As I put together this week's material, I found myself thinking about the ethics of scraplifting. I know...that's not a thing. Or not really. There is, in fact, a long line of creative types "lifting" ideas. There are oodles of poems, for example, with a subtitle like "after John Keats' "Ode on a Grecian Urn." There are books that take a character from one novel and build an entirely new story around it. (I have an entire list of them somewhere!) Paintings based on old myths. Movies based on old fairy tales. Urban legends based on old movies.
Inspiration is quite often circular.
So I personally don't think there's anything ethically wrong about scraplifting. It just fits into how creativity works. But there is this: if you scraplift someone's idea, you should give credit for it if you post your layout online anywhere. I firmly believe in linking back. So if I scraplift something from someone, and then I share it somewhere online, I always make sure to link back, both to the original site where I found the layout and the original scrapbooker's blog (if she has one). Because who doesn't appreciate more hits on her blog? And who doesn't want to know that her work inspired someone else's?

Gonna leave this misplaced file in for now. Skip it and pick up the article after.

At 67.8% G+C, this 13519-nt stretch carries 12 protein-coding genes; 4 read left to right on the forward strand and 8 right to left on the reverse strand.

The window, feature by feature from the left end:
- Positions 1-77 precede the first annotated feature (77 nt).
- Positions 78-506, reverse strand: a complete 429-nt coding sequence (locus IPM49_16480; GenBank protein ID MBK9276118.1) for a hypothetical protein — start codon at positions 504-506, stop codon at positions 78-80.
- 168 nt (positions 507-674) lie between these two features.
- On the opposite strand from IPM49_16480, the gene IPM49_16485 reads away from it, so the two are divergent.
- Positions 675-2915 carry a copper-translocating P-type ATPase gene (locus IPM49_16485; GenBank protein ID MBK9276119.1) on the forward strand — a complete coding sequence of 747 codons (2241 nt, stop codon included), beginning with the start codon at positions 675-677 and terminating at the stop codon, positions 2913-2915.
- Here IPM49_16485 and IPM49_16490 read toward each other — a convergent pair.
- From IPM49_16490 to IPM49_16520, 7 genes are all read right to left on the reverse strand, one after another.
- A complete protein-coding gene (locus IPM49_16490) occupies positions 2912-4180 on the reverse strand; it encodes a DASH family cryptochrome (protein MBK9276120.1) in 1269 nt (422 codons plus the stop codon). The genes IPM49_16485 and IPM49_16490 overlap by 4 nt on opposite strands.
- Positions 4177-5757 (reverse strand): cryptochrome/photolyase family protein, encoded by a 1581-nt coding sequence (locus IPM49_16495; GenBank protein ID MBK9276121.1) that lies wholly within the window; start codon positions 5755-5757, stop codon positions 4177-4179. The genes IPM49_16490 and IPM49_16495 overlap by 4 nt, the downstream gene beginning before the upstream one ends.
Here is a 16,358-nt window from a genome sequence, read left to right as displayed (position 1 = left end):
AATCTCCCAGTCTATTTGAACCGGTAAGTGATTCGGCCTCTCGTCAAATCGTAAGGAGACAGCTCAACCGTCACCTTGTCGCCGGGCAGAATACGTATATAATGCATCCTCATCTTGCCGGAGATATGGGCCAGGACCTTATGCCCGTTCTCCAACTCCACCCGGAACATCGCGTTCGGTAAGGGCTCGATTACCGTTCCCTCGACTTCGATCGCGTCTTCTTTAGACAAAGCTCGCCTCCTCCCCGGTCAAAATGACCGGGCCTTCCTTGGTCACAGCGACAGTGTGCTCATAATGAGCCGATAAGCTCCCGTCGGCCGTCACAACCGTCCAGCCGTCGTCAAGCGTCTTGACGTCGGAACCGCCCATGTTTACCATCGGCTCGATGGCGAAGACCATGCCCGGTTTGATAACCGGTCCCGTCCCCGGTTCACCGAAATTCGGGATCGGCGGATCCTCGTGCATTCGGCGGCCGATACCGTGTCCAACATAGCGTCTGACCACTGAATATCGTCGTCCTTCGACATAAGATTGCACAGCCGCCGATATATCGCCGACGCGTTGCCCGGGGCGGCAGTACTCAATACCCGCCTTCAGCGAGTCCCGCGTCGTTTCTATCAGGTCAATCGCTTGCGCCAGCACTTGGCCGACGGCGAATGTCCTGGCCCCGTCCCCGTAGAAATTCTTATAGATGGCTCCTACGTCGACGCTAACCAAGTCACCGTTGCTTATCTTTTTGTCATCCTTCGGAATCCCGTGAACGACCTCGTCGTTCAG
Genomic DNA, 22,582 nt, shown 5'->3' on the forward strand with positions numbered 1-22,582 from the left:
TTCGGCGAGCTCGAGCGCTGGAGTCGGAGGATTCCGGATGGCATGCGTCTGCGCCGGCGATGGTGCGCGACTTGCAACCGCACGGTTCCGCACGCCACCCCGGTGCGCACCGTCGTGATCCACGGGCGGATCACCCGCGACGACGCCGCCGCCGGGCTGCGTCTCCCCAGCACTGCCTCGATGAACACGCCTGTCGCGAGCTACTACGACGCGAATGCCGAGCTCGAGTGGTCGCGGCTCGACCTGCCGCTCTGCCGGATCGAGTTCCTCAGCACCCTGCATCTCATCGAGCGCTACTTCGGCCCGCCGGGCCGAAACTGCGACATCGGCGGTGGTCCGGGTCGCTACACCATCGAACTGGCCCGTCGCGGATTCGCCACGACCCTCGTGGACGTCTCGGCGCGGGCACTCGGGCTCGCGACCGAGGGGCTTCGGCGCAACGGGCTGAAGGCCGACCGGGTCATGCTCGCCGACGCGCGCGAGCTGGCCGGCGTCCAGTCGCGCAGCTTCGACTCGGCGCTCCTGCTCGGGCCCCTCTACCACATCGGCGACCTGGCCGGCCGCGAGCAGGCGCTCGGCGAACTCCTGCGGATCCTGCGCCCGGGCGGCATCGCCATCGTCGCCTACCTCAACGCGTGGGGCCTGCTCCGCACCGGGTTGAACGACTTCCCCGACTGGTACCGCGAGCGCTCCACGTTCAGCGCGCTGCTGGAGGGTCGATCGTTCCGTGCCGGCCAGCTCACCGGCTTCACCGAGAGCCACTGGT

In fact, even if I don't post the scraplift online, quite often I'll still email the orginal creator just to thank her for the inspiration.
My point, of course, is to give credit when you scraplift and then post somewhere. It's just good scrapbooking karma!
Today, I’m sharing this layout:
It was inspired by Sue Althouse’s layout
From the August 2013 WCS gallery.
I loved several things about Sue’s layout: the layers of patterned paper under the photos, the narrow strips at the top, the balance of the elements. But mostly I loved the journaling strips on top of the tags. Since my layouts tend to be heavy on story, I am always watching out for interesting ways to put the words on my layouts.
I followed Sue’s design pretty closely, but I made it feel like an “Amy Sorensen layout” by making the title bigger (I love mixing different alpha stickers) and hand drawing the letters for the word “jump.” The color choices are also connected to my style—I use quite a bit of orange, but in small doses. Finally, one of the things I do quite often is write the date on the layout by hand. Even though there’s absolutely nothing beautiful about my handwriting, I still think it’s important to include it.
(Sidenote: can I just say how much I love these pictures? They make me laugh, and plus: one day when Kaleb’s own little five-year-old is making him crazy because he has so. much. energy., I plan on using these images as evidence for just how energetic Kaleb was!)
Celeste made this layout
After being inspired by this layout of Jenny Larson’s
from the May gallery. (I confess: this was my favorite gallery layout this month, and one I will be scraplifting, too, in the very near future!)
Celeste shared part of her scraplifting process: